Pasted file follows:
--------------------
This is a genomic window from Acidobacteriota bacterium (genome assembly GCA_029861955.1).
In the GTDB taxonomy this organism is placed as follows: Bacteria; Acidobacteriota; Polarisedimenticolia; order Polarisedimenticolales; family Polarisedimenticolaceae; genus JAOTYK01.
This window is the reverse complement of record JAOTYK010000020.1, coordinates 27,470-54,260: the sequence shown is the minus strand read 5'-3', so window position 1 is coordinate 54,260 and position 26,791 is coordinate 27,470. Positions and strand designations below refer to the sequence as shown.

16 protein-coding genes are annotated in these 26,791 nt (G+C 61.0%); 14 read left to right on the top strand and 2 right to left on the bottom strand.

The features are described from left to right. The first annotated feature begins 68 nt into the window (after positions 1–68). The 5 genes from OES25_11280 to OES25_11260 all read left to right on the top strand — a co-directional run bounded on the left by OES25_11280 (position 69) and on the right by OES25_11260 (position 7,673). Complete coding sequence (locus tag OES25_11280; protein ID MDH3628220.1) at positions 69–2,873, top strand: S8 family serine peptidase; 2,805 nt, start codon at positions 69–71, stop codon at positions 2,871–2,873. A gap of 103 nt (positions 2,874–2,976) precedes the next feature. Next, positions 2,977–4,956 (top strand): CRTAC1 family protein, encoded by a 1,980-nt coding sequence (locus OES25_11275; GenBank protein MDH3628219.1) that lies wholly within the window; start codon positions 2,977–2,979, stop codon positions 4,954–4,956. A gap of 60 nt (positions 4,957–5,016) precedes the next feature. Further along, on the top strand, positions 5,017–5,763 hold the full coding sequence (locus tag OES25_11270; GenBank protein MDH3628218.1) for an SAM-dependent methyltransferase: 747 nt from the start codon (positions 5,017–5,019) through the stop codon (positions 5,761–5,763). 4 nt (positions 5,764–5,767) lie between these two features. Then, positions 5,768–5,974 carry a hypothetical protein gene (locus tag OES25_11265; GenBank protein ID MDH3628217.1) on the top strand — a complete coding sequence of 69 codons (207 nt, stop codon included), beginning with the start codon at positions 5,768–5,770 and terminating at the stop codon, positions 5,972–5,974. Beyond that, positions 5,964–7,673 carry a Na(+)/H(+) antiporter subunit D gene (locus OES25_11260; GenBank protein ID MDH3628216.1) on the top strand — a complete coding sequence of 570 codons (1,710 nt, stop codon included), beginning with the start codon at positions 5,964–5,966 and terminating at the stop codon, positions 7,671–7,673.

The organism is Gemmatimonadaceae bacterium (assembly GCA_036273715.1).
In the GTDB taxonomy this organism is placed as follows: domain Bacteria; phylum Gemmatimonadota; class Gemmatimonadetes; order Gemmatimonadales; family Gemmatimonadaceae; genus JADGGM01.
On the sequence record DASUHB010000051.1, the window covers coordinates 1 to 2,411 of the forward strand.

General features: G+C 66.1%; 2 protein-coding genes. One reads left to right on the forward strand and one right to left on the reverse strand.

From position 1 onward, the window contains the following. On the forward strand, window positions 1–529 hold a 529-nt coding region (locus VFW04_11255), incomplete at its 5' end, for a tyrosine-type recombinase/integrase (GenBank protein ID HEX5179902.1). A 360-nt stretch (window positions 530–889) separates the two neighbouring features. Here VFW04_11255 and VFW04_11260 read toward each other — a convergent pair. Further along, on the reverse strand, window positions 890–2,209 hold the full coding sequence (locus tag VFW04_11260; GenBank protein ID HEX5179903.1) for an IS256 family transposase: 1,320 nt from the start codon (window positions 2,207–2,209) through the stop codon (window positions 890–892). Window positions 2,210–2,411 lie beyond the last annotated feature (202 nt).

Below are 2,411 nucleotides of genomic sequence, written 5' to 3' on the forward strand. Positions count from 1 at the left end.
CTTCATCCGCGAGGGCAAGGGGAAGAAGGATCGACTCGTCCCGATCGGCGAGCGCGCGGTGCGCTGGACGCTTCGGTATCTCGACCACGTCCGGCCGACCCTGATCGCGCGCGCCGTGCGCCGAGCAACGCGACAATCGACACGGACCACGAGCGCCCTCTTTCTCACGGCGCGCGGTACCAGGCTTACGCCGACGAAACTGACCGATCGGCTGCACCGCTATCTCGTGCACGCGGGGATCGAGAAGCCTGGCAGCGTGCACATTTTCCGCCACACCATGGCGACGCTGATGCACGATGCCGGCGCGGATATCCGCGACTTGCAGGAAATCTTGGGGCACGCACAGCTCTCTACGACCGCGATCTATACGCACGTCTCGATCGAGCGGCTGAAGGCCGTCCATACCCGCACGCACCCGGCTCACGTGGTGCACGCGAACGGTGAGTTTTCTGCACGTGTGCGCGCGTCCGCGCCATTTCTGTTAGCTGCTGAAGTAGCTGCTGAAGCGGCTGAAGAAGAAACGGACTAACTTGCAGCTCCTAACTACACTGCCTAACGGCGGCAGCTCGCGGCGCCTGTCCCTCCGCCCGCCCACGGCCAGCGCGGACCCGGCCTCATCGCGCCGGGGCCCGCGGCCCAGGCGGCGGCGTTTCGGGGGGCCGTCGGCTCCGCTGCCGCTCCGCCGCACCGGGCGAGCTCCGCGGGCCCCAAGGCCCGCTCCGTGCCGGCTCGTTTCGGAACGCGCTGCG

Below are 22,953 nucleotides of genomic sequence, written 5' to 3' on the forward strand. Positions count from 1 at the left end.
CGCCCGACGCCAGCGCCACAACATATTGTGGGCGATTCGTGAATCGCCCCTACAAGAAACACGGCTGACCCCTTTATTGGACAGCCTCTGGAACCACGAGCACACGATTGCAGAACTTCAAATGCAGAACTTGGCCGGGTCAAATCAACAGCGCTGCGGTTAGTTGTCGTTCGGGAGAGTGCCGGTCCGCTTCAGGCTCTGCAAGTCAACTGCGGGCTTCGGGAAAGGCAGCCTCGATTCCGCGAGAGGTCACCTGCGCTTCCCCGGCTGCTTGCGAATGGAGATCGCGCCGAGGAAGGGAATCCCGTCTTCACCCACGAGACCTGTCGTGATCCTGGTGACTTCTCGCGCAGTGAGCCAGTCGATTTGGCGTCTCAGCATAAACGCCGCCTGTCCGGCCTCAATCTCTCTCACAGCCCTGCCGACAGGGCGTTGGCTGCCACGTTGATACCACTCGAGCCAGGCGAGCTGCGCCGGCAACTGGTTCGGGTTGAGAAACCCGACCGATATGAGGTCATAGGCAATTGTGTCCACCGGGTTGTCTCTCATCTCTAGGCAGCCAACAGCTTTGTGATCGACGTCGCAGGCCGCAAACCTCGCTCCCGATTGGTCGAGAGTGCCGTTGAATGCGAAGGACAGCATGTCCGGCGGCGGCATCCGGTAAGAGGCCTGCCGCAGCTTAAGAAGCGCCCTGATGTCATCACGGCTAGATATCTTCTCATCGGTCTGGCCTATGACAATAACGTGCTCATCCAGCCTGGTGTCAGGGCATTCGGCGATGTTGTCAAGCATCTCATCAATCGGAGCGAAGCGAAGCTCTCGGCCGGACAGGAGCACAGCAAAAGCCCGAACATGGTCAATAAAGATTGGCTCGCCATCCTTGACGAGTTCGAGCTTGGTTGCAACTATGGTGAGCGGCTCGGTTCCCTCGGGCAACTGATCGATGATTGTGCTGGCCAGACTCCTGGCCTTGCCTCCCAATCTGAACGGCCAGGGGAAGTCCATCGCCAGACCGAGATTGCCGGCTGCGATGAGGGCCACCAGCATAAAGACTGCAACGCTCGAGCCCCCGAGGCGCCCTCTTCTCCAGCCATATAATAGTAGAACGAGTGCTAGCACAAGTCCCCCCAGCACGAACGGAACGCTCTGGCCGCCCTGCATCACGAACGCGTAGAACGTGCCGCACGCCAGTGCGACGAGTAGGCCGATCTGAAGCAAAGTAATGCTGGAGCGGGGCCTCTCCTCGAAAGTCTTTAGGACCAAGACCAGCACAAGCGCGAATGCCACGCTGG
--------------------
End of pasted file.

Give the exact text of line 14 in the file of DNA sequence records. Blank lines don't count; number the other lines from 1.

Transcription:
CGCCCGACGCCAGCGCCACAACATATTGTGGGCGATTCGTGAATCGCCCCTACAAGAAACACGGCTGACCCCTTTATTGGACAGCCTCTGGAACCACGAGCACACGATTGCAGAACTTCAAATGCAGAACTTGGCCGGGTCAAATCAACAGCGCTGCGGTTAGTTGTCGTTCGGGAGAGTGCCGGTCCGCTTCAGGCTCTGCAAGTCAACTGCGGGCTTCGGGAAAGGCAGCCTCGATTCCGCGAGAGGTCACCTGCGCTTCCCCGGCTGCTTGCGAATGGAGATCGCGCCGAGGAAGGGAATCCCGTCTTCACCCACGAGACCTGTCGTGATCCTGGTGACTTCTCGCGCAGTGAGCCAGTCGATTTGGCGTCTCAGCATAAACGCCGCCTGTCCGGCCTCAATCTCTCTCACAGCCCTGCCGACAGGGCGTTGGCTGCCACGTTGATACCACTCGAGCCAGGCGAGCTGCGCCGGCAACTGGTTCGGGTTGAGAAACCCGACCGATATGAGGTCATAGGCAATTGTGTCCACCGGGTTGTCTCTCATCTCTAGGCAGCCAACAGCTTTGTGATCGACGTCGCAGGCCGCAAACCTCGCTCCCGATTGGTCGAGAGTGCCGTTGAATGCGAAGGACAGCATGTCCGGCGGCGGCATCCGGTAAGAGGCCTGCCGCAGCTTAAGAAGCGCCCTGATGTCATCACGGCTAGATATCTTCTCATCGGTCTGGCCTATGACAATAACGTGCTCATCCAGCCTGGTGTCAGGGCATTCGGCGATGTTGTCAAGCATCTCATCAATCGGAGCGAAGCGAAGCTCTCGGCCGGACAGGAGCACAGCAAAAGCCCGAACATGGTCAATAAAGATTGGCTCGCCATCCTTGACGAGTTCGAGCTTGGTTGCAACTATGGTGAGCGGCTCGGTTCCCTCGGGCAACTGATCGATGATTGTGCTGGCCAGACTCCTGGCCTTGCCTCCCAATCTGAACGGCCAGGGGAAGTCCATCGCCAGACCGAGATTGCCGGCTGCGATGAGGGCCACCAGCATAAAGACTGCAACGCTCGAGCCCCCGAGGCGCCCTCTTCTCCAGCCATATAATAGTAGAACGAGTGCTAGCACAAGTCCCCCCAGCACGAACGGAACGCTCTGGCCGCCCTGCATCACGAACGCGTAGAACGTGCCGCACGCCAGTGCGACGAGTAGGCCGATCTGAAGCAAAGTAATGCTGGAGCGGGGCCTCTCCTCGAAAGTCTTTAGGACCAAGACCAGCACAAGCGCGAATGCCACGCTGG